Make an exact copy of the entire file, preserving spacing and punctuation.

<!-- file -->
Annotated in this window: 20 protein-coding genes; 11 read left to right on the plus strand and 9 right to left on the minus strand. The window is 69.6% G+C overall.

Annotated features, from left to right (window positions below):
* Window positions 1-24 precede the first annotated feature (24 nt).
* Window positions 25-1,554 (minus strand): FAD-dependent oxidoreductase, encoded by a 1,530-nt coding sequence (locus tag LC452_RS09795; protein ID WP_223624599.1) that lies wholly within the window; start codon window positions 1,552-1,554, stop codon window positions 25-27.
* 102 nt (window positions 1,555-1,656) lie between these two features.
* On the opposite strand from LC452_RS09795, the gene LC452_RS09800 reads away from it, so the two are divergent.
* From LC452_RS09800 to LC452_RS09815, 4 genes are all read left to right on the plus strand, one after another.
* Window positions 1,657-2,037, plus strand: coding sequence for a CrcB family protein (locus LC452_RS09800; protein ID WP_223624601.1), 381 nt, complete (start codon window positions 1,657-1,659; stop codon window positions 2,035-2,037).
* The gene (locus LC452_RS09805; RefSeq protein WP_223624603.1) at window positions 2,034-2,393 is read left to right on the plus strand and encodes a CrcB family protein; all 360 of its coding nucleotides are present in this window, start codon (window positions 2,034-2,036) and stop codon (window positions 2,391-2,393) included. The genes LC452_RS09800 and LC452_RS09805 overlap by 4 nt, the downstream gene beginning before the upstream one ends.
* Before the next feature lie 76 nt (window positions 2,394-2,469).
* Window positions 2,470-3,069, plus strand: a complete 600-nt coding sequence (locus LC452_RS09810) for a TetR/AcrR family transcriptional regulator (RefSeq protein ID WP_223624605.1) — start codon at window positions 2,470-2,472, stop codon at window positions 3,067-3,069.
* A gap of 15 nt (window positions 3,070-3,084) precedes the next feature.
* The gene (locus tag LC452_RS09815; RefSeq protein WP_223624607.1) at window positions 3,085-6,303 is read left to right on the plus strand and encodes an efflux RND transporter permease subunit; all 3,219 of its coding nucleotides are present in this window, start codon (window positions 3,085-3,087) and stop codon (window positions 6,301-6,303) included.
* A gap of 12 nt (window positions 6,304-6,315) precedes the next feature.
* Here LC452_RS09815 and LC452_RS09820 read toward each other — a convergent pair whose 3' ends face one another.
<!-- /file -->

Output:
Annotated in this window: 20 protein-coding genes; 11 read left to right on the plus strand and 9 right to left on the minus strand. The window is 69.6% G+C overall.

Annotated features, from left to right (window positions below):
* Window positions 1-24 precede the first annotated feature (24 nt).
* Window positions 25-1,554 (minus strand): FAD-dependent oxidoreductase, encoded by a 1,530-nt coding sequence (locus tag LC452_RS09795; protein ID WP_223624599.1) that lies wholly within the window; start codon window positions 1,552-1,554, stop codon window positions 25-27.
* 102 nt (window positions 1,555-1,656) lie between these two features.
* On the opposite strand from LC452_RS09795, the gene LC452_RS09800 reads away from it, so the two are divergent.
* From LC452_RS09800 to LC452_RS09815, 4 genes are all read left to right on the plus strand, one after another.
* Window positions 1,657-2,037, plus strand: coding sequence for a CrcB family protein (locus LC452_RS09800; protein ID WP_223624601.1), 381 nt, complete (start codon window positions 1,657-1,659; stop codon window positions 2,035-2,037).
* The gene (locus LC452_RS09805; RefSeq protein WP_223624603.1) at window positions 2,034-2,393 is read left to right on the plus strand and encodes a CrcB family protein; all 360 of its coding nucleotides are present in this window, start codon (window positions 2,034-2,036) and stop codon (window positions 2,391-2,393) included. The genes LC452_RS09800 and LC452_RS09805 overlap by 4 nt, the downstream gene beginning before the upstream one ends.
* Before the next feature lie 76 nt (window positions 2,394-2,469).
* Window positions 2,470-3,069, plus strand: a complete 600-nt coding sequence (locus LC452_RS09810) for a TetR/AcrR family transcriptional regulator (RefSeq protein ID WP_223624605.1) — start codon at window positions 2,470-2,472, stop codon at window positions 3,067-3,069.
* A gap of 15 nt (window positions 3,070-3,084) precedes the next feature.
* The gene (locus tag LC452_RS09815; RefSeq protein WP_223624607.1) at window positions 3,085-6,303 is read left to right on the plus strand and encodes an efflux RND transporter permease subunit; all 3,219 of its coding nucleotides are present in this window, start codon (window positions 3,085-3,087) and stop codon (window positions 6,301-6,303) included.
* A gap of 12 nt (window positions 6,304-6,315) precedes the next feature.
* Here LC452_RS09815 and LC452_RS09820 read toward each other — a convergent pair whose 3' ends face one another.